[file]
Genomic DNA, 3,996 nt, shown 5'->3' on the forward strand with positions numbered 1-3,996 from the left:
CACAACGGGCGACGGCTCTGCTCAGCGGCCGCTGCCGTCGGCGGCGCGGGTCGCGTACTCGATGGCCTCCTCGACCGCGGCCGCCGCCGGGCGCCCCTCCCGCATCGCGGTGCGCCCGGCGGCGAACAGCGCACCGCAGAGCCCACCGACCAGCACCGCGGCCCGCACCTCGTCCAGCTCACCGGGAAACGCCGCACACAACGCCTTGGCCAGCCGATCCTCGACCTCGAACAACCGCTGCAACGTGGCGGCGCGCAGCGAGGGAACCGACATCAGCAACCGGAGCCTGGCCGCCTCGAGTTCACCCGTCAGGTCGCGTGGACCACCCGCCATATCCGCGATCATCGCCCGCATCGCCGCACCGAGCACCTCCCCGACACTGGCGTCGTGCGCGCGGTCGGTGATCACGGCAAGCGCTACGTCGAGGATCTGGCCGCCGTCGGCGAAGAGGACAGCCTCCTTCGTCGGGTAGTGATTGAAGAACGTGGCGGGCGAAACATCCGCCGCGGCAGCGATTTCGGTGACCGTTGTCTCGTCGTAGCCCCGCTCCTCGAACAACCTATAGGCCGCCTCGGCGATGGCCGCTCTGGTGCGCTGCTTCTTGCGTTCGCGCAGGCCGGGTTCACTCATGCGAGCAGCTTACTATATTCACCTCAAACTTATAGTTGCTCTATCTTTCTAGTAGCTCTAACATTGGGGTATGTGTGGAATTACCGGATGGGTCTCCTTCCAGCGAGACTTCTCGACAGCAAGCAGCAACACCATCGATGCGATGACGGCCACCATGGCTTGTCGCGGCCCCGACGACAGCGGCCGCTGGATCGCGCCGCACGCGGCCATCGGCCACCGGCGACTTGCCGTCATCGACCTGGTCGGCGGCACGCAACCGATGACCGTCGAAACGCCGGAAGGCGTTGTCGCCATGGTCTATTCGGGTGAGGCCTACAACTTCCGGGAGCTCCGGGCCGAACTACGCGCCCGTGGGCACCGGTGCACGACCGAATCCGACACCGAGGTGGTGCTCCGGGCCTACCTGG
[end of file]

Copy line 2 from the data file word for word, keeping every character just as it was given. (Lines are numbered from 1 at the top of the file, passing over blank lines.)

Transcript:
CACAACGGGCGACGGCTCTGCTCAGCGGCCGCTGCCGTCGGCGGCGCGGGTCGCGTACTCGATGGCCTCCTCGACCGCGGCCGCCGCCGGGCGCCCCTCCCGCATCGCGGTGCGCCCGGCGGCGAACAGCGCACCGCAGAGCCCACCGACCAGCACCGCGGCCCGCACCTCGTCCAGCTCACCGGGAAACGCCGCACACAACGCCTTGGCCAGCCGATCCTCGACCTCGAACAACCGCTGCAACGTGGCGGCGCGCAGCGAGGGAACCGACATCAGCAACCGGAGCCTGGCCGCCTCGAGTTCACCCGTCAGGTCGCGTGGACCACCCGCCATATCCGCGATCATCGCCCGCATCGCCGCACCGAGCACCTCCCCGACACTGGCGTCGTGCGCGCGGTCGGTGATCACGGCAAGCGCTACGTCGAGGATCTGGCCGCCGTCGGCGAAGAGGACAGCCTCCTTCGTCGGGTAGTGATTGAAGAACGTGGCGGGCGAAACATCCGCCGCGGCAGCGATTTCGGTGACCGTTGTCTCGTCGTAGCCCCGCTCCTCGAACAACCTATAGGCCGCCTCGGCGATGGCCGCTCTGGTGCGCTGCTTCTTGCGTTCGCGCAGGCCGGGTTCACTCATGCGAGCAGCTTACTATATTCACCTCAAACTTATAGTTGCTCTATCTTTCTAGTAGCTCTAACATTGGGGTATGTGTGGAATTACCGGATGGGTCTCCTTCCAGCGAGACTTCTCGACAGCAAGCAGCAACACCATCGATGCGATGACGGCCACCATGGCTTGTCGCGGCCCCGACGACAGCGGCCGCTGGATCGCGCCGCACGCGGCCATCGGCCACCGGCGACTTGCCGTCATCGACCTGGTCGGCGGCACGCAACCGATGACCGTCGAAACGCCGGAAGGCGTTGTCGCCATGGTCTATTCGGGTGAGGCCTACAACTTCCGGGAGCTCCGGGCCGAACTACGCGCCCGTGGGCACCGGTGCACGACCGAATCCGACACCGAGGTGGTGCTCCGGGCCTACCTGG